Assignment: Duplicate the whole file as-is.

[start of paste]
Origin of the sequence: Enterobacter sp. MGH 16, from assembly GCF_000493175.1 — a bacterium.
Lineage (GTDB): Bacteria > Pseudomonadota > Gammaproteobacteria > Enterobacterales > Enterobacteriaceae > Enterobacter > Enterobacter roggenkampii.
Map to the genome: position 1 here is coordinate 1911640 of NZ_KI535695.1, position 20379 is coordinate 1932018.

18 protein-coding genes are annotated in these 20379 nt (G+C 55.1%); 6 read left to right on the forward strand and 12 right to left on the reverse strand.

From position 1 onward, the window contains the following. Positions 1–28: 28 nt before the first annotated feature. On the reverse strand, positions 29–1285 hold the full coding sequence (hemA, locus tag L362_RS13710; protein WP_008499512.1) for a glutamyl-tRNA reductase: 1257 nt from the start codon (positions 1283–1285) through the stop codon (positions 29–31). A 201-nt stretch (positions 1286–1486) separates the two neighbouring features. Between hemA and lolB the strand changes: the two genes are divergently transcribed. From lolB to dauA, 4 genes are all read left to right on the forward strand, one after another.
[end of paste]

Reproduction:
Origin of the sequence: Enterobacter sp. MGH 16, from assembly GCF_000493175.1 — a bacterium.
Lineage (GTDB): Bacteria > Pseudomonadota > Gammaproteobacteria > Enterobacterales > Enterobacteriaceae > Enterobacter > Enterobacter roggenkampii.
Map to the genome: position 1 here is coordinate 1911640 of NZ_KI535695.1, position 20379 is coordinate 1932018.

18 protein-coding genes are annotated in these 20379 nt (G+C 55.1%); 6 read left to right on the forward strand and 12 right to left on the reverse strand.

From position 1 onward, the window contains the following. Positions 1–28: 28 nt before the first annotated feature. On the reverse strand, positions 29–1285 hold the full coding sequence (hemA, locus tag L362_RS13710; protein WP_008499512.1) for a glutamyl-tRNA reductase: 1257 nt from the start codon (positions 1283–1285) through the stop codon (positions 29–31). A 201-nt stretch (positions 1286–1486) separates the two neighbouring features. Between hemA and lolB the strand changes: the two genes are divergently transcribed. From lolB to dauA, 4 genes are all read left to right on the forward strand, one after another.